Sens. Marco Rubio (R-FL) and Elizabeth Warren (D-MA) recently partnered to introduce the Protecting Job Opportunities for Borrowers (Protecting JOBs) Act (S.609). This is the second time they have proposed this type of legislation. The bill would “prevent states from suspending, revoking or denying state professional licenses solely because borrowers are behind on their federal student loan payments,” according to a press release issued last week by Rubio’s office. The legislation, which would give states two years after its passage to comply, offers protections for driver’s licenses, teacher’s licenses, professional licenses, and “a similar form of licensing to lawful employment in a certain field.”
Now, I'm wary of any scheme Rubio and Warren come up with on their own, let alone hatch together. But anyone with an ounce of compassion can see that repealing these laws is the right call.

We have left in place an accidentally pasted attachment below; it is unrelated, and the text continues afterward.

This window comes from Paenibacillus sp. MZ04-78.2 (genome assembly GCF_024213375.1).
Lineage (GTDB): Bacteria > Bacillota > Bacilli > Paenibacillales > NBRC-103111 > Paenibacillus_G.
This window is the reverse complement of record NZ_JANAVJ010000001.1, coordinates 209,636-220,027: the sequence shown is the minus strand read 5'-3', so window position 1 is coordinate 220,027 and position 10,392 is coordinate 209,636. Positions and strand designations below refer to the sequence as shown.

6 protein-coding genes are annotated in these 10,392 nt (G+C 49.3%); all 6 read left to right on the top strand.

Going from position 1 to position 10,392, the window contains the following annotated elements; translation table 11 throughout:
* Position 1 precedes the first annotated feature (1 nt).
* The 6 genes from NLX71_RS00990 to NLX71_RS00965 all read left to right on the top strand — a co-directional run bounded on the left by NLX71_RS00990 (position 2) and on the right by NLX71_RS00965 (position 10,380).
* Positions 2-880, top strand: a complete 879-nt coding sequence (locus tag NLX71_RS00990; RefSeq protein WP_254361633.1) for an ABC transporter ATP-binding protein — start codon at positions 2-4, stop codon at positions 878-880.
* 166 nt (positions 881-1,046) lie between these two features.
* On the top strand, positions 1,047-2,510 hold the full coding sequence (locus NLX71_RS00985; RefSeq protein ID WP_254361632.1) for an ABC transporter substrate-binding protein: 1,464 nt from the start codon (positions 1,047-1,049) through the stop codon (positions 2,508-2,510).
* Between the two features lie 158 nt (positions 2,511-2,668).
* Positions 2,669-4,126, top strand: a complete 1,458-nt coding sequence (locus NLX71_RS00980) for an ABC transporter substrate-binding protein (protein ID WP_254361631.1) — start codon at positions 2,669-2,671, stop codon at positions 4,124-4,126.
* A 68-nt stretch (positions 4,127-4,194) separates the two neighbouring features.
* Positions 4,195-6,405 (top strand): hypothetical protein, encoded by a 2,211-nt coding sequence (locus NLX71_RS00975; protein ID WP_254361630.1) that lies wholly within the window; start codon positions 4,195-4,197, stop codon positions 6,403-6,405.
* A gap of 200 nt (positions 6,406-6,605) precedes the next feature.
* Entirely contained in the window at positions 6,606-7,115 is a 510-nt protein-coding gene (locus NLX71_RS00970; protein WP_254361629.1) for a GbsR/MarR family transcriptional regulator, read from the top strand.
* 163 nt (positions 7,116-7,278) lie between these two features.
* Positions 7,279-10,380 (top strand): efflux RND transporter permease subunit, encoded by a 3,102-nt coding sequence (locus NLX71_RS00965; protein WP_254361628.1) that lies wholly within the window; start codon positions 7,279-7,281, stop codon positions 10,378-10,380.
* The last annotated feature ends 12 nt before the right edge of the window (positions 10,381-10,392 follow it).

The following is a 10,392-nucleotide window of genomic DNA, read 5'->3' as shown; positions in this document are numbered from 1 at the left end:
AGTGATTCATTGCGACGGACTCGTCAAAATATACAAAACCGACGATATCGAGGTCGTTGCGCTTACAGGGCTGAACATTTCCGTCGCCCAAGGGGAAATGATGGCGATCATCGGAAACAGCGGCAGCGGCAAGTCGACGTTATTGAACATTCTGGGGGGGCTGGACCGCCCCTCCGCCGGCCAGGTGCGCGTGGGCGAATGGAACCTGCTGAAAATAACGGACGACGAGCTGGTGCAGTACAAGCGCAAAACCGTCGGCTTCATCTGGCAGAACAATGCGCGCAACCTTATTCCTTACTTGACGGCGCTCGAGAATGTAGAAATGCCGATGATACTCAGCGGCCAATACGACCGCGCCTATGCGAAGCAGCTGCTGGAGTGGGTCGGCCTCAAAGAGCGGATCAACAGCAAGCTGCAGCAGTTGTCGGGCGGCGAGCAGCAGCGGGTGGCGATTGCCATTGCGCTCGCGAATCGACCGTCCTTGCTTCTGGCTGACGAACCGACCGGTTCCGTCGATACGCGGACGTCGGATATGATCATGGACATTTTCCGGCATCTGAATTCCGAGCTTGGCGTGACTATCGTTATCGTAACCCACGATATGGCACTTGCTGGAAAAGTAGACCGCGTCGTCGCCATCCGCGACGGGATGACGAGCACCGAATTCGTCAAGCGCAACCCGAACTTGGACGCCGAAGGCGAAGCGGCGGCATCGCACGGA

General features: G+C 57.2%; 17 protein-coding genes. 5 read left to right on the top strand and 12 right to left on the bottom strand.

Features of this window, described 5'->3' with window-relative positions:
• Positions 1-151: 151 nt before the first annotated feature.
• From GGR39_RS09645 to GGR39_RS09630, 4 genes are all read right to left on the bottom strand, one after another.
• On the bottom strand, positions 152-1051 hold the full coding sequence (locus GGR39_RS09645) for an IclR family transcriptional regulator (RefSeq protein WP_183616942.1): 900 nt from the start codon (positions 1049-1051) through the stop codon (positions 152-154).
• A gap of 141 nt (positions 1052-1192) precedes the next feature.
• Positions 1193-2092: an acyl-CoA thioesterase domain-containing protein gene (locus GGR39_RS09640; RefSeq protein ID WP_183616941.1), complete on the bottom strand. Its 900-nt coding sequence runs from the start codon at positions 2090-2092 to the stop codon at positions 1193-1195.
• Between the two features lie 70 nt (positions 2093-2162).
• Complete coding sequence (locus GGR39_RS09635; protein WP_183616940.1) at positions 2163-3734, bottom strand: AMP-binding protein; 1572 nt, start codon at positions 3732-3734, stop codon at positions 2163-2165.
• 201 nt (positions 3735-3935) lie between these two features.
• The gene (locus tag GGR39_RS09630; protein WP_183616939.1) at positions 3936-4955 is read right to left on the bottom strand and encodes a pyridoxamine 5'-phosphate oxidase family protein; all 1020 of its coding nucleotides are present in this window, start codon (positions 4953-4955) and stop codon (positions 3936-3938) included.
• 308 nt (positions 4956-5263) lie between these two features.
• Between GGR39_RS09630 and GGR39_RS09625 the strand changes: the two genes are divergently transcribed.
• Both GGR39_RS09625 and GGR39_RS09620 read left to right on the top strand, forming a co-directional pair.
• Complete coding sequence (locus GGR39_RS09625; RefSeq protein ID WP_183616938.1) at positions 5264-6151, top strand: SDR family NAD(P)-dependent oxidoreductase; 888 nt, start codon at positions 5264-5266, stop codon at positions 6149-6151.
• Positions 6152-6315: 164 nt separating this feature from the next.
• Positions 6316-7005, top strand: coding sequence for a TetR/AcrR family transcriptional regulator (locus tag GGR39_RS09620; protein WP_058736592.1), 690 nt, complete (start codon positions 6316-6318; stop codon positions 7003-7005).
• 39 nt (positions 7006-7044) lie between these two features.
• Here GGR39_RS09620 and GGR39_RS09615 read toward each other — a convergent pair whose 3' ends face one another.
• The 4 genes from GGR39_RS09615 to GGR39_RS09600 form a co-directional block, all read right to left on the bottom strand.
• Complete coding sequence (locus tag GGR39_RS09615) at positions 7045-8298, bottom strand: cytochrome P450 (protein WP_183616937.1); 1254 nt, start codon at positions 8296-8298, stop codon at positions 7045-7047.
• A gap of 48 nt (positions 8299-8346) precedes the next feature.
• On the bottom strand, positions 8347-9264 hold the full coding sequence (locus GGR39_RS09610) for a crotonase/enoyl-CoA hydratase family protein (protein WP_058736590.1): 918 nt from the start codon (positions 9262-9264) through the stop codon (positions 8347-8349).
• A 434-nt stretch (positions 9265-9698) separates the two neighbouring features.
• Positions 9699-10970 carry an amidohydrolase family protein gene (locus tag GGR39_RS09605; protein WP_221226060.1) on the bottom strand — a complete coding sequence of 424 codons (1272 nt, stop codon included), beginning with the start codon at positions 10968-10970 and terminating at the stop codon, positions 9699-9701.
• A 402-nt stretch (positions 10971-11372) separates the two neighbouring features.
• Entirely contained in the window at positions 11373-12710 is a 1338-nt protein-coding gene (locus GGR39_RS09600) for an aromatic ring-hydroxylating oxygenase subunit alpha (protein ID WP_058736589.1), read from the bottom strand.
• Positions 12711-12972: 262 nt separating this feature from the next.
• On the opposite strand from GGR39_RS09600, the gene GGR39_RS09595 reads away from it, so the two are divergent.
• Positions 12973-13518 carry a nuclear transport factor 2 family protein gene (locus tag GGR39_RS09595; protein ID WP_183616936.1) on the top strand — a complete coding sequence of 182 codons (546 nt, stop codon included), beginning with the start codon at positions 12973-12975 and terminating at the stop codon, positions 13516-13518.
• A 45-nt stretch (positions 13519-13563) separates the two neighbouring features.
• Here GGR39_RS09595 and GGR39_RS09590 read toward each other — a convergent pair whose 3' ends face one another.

And if you can't muster compassion for America's young, defrauded debt slaves, consider exercising some enlightened self-interest. There are enough forces converging to render a large number of young men unemployable. You do not want a sizable fighting-age male contingent with nothing to lose.

And now that the same Senate is poised to overturn Trump's emergency declaration, running on a full student debt amnesty may be his best shot at reelection.


There's one week left to back my new martial thriller Combat Frame XSeed: Coalition Year 40. Choose from a wide selection of tempting perks, and help us fund our CFXS audio book.

Combat Frame XSeed: Coalition Year 40

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2019/03/06

We Can't Have Nice Things

Stream.me

After Ethan Ralph, host of popular news and humor show The #Killstream, had his account purged by YouTube, he and other dissenters migrated to streaming startup Stream.me.

Now, mere months later, Stream.me has suddenly shut down their site. Ralph waded into the tide of wild speculation following Stream.me's closure to explain what actually took place.